Meantime, I had sourced a 911SC transmission and 1987 3.2 Carrera engine, which was left with stock Motronic induction/engine management, but backdated to 74 and earlier type heat exchangers. Bobby Ginsburg did the installation, which is a major task - mating an early wiring system with the Motronic and adapting the higher-pressure fuel feed to the chassis. Completing the installation was an electronic speedometer compatible with the transmission, backdated in appearance by North Hollywood Speedomter.
Stock 915 shift tower was used, with factory short shift.
opened. For the rear, I sourced a 3/16" panel of Lexan and trimmed it to replace the rear glass using the original rubber seal and trim. To secure the window against blow-out at speed, I fashioned aluminum straps to use the rear roof vents and to attach in the engine lid gap - making no holes in the outer finish. I attached the straps to the window with flush tapered screws to prevent 'flapping.'
I wanted an excellent head unit and chose a Nakamichi. I installed 6.5" woofer/mids in the doors along with dome tweeters on crossovers.
Instruments were restored by North Hollywood Speedometer, with a "clocked" tach turned so redline was at the top.
(Ultimately, the finishing touch was lowering and alignment by Johnson's in Hawthorne CA, but that wouldn't come for 6 years.)
I started out with BBS RS 3-piece wheels, but eventually decided to go to 16" Fuchs: 7 & 9".
Because it was a canyon carver, I chose Toyo RA-1 tires - they have a happy but short life.
At the ride height I wanted, Steve at Johnson's alignment needed to space the steering rack lower in the chassis. The final chassis tuning step was a corner balance.
The suspension was upgraded to 85 Carrera parts front and back. Front torsion bars remained stock (Carrera) and I upgraded to 27mm rear bars. the car got Bilstein Sport (gas) shocks. For sway bars, I used Weltmiester 19mm on both front and rear. Only other suspension component change was Neatrix rear spring arm bushings.
The Sinister build - my most famous car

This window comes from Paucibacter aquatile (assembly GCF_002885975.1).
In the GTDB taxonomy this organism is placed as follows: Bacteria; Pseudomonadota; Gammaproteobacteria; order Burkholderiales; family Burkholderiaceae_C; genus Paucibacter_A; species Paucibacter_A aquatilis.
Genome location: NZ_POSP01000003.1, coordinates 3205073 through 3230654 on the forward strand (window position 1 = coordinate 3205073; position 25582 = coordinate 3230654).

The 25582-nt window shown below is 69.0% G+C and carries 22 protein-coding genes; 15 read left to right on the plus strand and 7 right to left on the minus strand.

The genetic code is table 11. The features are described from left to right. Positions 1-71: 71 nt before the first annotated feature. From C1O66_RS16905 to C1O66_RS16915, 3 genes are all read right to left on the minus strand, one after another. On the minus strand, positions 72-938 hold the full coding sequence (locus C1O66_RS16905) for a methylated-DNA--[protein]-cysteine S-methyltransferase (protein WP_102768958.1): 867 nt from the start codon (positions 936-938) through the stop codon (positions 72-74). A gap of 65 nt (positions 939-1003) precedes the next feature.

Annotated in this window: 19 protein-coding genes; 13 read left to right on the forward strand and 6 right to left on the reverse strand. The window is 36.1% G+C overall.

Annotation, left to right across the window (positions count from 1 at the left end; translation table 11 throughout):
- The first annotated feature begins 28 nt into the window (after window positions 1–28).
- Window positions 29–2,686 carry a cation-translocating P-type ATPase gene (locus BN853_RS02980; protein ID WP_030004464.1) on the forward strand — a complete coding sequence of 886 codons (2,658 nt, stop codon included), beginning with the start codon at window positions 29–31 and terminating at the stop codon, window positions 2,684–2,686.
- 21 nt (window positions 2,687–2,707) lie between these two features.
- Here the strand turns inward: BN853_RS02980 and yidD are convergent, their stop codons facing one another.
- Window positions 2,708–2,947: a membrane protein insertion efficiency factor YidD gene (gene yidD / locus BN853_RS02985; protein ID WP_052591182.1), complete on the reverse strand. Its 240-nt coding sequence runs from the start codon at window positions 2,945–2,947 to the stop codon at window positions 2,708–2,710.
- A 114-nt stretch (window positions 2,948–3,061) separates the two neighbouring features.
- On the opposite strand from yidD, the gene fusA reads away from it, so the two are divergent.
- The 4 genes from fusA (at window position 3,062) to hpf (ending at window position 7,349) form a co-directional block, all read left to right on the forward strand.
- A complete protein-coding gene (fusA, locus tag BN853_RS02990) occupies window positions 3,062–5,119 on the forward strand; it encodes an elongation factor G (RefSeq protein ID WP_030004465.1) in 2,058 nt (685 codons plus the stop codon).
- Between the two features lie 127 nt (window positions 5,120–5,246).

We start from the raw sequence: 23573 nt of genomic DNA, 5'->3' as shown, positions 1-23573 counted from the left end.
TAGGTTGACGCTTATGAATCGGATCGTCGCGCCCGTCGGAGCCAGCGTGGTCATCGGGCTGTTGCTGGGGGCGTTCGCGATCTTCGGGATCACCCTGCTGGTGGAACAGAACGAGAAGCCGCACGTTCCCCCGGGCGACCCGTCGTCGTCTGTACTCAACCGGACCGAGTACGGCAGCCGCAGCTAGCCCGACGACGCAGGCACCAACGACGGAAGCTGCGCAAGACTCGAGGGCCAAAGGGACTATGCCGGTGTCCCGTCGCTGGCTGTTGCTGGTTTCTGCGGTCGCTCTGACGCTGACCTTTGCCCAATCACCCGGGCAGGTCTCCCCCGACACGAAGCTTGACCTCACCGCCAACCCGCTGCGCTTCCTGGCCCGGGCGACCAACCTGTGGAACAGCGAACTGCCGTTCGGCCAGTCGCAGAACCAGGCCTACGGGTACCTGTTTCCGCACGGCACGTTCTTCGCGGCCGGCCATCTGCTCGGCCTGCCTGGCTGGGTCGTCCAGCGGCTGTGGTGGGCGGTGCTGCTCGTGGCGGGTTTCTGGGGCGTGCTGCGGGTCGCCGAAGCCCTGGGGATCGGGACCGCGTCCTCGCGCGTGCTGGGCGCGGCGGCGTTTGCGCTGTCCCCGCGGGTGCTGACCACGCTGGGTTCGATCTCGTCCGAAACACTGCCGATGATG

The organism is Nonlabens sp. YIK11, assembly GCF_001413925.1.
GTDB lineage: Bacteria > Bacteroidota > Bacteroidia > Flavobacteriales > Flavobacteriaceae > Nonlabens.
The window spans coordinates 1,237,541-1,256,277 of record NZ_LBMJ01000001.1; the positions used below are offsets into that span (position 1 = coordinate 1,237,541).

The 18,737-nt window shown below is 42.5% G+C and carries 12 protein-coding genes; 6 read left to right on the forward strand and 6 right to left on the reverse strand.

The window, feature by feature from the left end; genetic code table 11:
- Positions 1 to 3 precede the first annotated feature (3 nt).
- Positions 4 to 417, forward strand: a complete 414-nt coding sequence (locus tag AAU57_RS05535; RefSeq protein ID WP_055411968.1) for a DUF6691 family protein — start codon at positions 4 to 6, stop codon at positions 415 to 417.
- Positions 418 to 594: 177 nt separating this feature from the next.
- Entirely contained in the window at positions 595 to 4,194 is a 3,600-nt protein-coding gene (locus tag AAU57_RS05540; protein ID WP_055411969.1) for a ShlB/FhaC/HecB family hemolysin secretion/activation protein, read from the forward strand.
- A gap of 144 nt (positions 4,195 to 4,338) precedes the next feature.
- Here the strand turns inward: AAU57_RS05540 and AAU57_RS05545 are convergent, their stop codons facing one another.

I've always loved the 72 911 coupes, and I gravitated to black paint. So I was very excited to find a dry 1972 911T Sunroof coupe, completely disassembled, within 40 miles of home in Spring, 2003. Back then, it was a $4000 car. Back then, we
didn't worry much about originality. I hauled the car to AIR in Van
Nuys and had Kevin add steel RS flares. I was able to find steel
modified rear OE bumpers needing only a bit of work to finish.
My "placeholder" seats by this time had become simple racing shells, and they just weren't up to the rest of the car. I consulted with TRE to choose a fixed back vintage racing style seat incorporating the main interior color in vinyl on the bolsters and black-and-white pepita (houndstooth) fabric on the seating surfaces. Seats were custom made for this car over a couple months. The result was spectacular.
Consulting services for people buying, selling and modifying porsches
I had Kevin remove the right side battery box to allow better
airflow to the cooler I intended to mount - duplicating the 3.2
Then the car
of a minimalist
hot rod, I added power windows from an SC rather than air conditioning.
As this was my own car and self-funded, I progressed slowly, using a lot of "placeholder" parts like Chinese vinyl Sparco knock off seats. It was my intent from the beginning to have a red interior. I located perforated vinyl and recovered the door and all other normally-colored interior panels. I used the one-year-only 76 dash pad because of its simplicity: no speaker grille; no dash vent. Instead of dealing with the fiddly OE door pockets, I sourced a pair of aftermarket 78+ style door pockets made for 69-73 from Jack Olsen's BB1 - a major inspiration for my car.
I have always disliked the lack of a good "handle" for closing the driver's door, so I sourced a right hand drive door handle/armrest from the UK.
Finally, to properly finish off the interior, I was able to find red carpets and seat belts.
As a tribute to the 'sports purpose' look becoming popular at the time, I sourced louvered Lexan rear quarter windows. To preserve the bright trim look, I did not glue in the windows, but cut them down to match the original glass and inserted them into the original frames, replacing the glass exactly. This was just a cosmetic alteration, as the louvers were formed, but not
As mentioned at the beginning, I built this car for myself, partly modeled on a car I owned in the mid-70s that I have since regretted selling (some of you can relate...). In 2010, I was involved in a tech startup that needed a cash infusion, and I turned this car into an investment in the company.